Today for FAA we were suppose to go tobogganing, but it was only Glenna and I who showed up. So we went to some place that sells ice cream near the university. It was really good, I had Nutella flavor. Glenna and I had a spare together every Monday, Wednesday and Friday for the last 2 semesters, but not this semester. So I don't get to see Glenna as much anymore. So it was good to have some Glenna time.

My sister Katrina got accepted into Wilfred Louriar (I know I'm spelling that wrong but I don't know how to spell it) University. Good job Katrina. Although I am waiting for her accpetance into UofA.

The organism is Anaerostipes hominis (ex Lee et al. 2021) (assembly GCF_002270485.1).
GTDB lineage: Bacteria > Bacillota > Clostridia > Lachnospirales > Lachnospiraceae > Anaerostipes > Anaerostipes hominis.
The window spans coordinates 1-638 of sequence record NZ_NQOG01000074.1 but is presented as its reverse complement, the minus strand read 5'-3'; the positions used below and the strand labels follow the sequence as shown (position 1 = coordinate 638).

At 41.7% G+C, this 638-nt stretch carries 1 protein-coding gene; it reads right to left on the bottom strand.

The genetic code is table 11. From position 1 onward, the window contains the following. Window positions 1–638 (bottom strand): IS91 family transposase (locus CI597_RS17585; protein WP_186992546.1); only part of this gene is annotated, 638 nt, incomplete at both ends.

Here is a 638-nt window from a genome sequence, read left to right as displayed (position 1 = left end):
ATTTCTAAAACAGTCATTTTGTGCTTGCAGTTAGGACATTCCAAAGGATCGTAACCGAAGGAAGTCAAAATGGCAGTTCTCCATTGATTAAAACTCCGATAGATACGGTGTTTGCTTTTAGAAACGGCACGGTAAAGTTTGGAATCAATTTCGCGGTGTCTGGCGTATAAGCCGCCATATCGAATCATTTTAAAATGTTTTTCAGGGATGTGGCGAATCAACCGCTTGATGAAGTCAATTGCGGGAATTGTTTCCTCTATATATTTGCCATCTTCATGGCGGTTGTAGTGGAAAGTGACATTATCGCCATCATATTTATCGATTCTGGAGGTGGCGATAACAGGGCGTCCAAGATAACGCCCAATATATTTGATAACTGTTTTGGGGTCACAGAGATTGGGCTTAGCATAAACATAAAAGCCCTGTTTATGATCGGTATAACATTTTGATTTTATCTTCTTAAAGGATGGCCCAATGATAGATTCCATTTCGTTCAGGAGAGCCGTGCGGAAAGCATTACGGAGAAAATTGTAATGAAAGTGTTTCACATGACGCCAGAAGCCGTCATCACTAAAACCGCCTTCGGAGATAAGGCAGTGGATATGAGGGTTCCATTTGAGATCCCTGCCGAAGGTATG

The pitcure at the top of the post I think is really cool looking. It is of course not a giant space monster eating a galaxy, it is a ruptured cometary globule (which actually have nothing to do with comets) that is in our galaxy that is by chance superposed with a galaxy very far away from us. So it looks like the galaxy is about to be eaten.

The picture at the bottom of the post is of the tulips that were given to me by a very good friend and totally made my day last Friday. They are kind of starting to wilt a little now. The picture is a little blurry.

Monday, March 06, 2006

Fractal Geek Heaven